Descent into anarchy

Published: March 27, 2012
The battle that is currently playing out in Karachi is essentially one of demography. PHOTO: ATHAR KHAN

The battle that is currently playing out in Karachi is essentially one of demography. PHOTO: ATHAR KHAN

There is a common perception that Karachi is an ungovernable city, a proposition that can be hard to argue against when the entire metropolis grinds to a halt and a sense of anarchy pervades the air. The aftermath of the murder of an MQM worker — with the responsibility placed by the MQM on gangs in Lyari — played out with wearying familiarity. Once again, the country’s nerve centre was forced to shut down as the cycle of retaliatory violence started. At times like this, it is tempting to wash our hands off the city, proclaim it anarchic and fall prey to the feeling that its troubles can never be solved. That, however, ignores the fact that the problems in Karachi are solvable.

The battle that is currently playing out in Karachi is essentially one of demography. The Mohajir majority, who find their most reliable patrons in the MQM, live in fear of the growing number of Pakhtuns in the city, as represented by the ANP. The PPP has its pockets of influence, particularly among the Baloch. All three parties are vying for greater power in the city, but many think that they — or some elements in their ranks — seem to be seeking this more through non-electoral means. As this fight for power continues, these periodic bursts of violence have become more common. That is reason for worry, not despair. All three factions are capable of governance and, in fact, have proven that in the past.

Deweaponisation has been proposed as a solution but it would be quixotic to think that the political parties will just abide by a ban on guns. A more lasting solution will perhaps, take years as the political parties come to the realisation that each other’s spheres of influence have to be respected and eliminating the parties themselves is not a viable option. The interim will be ugly, but the best shot at peace in Karachi lies in the hope that those who wish to rule the city eschew violence for governance. The parties can start by purging their rank and file of the black sheep involved in such acts and by working out their differences through dialogue and a binding code of conduct.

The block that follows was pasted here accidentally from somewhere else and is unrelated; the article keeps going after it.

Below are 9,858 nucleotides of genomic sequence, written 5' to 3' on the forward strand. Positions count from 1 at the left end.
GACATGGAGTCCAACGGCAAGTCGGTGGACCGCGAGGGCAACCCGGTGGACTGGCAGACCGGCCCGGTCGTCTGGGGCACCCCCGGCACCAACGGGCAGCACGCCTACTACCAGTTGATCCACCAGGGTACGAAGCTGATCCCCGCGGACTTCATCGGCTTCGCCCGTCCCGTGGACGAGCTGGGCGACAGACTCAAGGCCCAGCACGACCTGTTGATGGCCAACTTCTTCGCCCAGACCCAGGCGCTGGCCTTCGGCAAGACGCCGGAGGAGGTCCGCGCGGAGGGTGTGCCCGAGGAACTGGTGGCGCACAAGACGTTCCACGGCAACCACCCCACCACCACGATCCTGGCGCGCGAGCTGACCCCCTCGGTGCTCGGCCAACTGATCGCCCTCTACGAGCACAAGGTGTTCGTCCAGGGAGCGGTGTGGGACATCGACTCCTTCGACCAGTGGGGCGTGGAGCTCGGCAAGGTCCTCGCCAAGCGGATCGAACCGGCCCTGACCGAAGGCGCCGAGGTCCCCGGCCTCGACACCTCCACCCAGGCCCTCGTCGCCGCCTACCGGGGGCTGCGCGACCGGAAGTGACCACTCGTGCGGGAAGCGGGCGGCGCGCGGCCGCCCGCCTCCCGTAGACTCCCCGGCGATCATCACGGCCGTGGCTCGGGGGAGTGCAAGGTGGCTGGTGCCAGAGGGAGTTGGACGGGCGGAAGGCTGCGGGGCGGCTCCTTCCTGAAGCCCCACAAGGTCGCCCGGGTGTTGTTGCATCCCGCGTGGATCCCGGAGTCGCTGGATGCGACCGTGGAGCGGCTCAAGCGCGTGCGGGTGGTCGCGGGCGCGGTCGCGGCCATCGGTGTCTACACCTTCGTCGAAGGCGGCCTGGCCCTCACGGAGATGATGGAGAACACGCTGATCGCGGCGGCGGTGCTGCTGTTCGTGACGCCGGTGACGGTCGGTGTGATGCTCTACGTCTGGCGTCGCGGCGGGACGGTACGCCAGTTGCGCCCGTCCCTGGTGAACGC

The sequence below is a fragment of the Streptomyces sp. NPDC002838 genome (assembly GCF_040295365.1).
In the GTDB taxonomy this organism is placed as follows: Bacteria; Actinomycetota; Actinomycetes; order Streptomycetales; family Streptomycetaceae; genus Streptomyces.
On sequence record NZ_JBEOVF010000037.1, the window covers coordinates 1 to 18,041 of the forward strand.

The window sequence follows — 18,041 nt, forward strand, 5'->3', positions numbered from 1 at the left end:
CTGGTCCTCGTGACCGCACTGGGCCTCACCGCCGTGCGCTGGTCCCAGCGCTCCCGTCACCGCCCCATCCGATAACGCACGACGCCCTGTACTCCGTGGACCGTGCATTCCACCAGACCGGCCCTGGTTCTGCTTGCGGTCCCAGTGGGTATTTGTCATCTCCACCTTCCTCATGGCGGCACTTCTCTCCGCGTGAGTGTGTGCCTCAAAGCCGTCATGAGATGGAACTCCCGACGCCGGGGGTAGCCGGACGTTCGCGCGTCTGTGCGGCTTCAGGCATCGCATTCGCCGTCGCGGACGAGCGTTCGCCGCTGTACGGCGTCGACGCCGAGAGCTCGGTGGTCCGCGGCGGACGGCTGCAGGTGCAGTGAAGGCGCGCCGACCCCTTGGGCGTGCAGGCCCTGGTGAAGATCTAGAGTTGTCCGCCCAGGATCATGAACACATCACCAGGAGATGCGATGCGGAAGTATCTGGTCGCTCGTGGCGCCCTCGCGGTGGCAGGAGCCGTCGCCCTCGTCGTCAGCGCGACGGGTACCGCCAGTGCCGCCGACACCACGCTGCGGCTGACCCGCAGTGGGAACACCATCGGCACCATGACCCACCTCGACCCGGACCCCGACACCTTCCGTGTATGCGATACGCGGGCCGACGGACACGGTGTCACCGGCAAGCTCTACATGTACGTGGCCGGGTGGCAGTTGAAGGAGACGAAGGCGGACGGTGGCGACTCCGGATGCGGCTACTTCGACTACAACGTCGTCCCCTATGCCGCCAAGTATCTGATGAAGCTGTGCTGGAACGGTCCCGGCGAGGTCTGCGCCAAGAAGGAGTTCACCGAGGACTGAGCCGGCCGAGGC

Published in The Express Tribune, March 28th, 2012.

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Reader Comments (4)

  • Shehzad Shah
    Mar 28, 2012 - 1:49AM

    It is entirely solvable but that was never the issue anyway. The problem rather is ‘who is going to do the solving’? Those with the authority to do so have a interest in maintaining the status quo. Over the long-term, the real solution is economic growth that is inclusive & well-distributed; when the pie is growing faster than the number of diners at the table, the threat of one eating another’s share will recede. Consider that New York is home to a community of immigrants not just from every part of the US, but every country of the world. No one’s burned a bus there in a very long time. Better policing & reducing the quantity of weapons swimming around will help. Why can’t there be complete ban on weapons in the city of Karachi, licensed or otherwise? Whenever the police see a weapon, they immediately confiscate it, and if it is licensed the holder can go to the police station & receive compensation. But it will have to be done across the board with no allowance made for the retinue of ministers & sardars, and that unfortunately is a pipe dream since it is these very people who rule the city. As I said, the problem is ‘who?’ not ‘what?’.


  • Billoo Bhaya
    Mar 28, 2012 - 2:00AM

    The battle being played out in Karachi and all over Pakistan is for power and the exercise of that power in the coming general election. Politicians conjure up all kinds of reasons to start mayhem. Do you ever wonder that when a crisis raging, the country politicians like Zardari, Gilani and Nawaz Sharif are always on or extending their overseas trips??? Do you see the comparison with David Cameron rushing back to the UK and calling Parliament to address the Riots crisis?? Do you then wonder how the electoral process defeats the Pakistani voters choice by ballot stuffing aided by the Election Commission?? If you can decipher that then you can also decipher why Pakistan is Burning and Falling Apart. Its all POLITICS.


  • Qasim
    Mar 28, 2012 - 12:04PM

    All political leaders (MQM, ANP, PPP and sundry) should be ashamed for their endless reliance on violence; innocent killings, looting, anarchy and arson. Despite their proclamations and pleas, NO ONE is innocent. Industry and businesses are shifting and foundations shaking. At this rate, only ruins and graveyards will be left for them to rule. A bleeding Karachi is/will not of any value to anyone.


  • Mukhtiar Badshah
    Apr 14, 2012 - 1:43PM

    The past rule unite continent and rule then divide continent and rule and now divide further and rule


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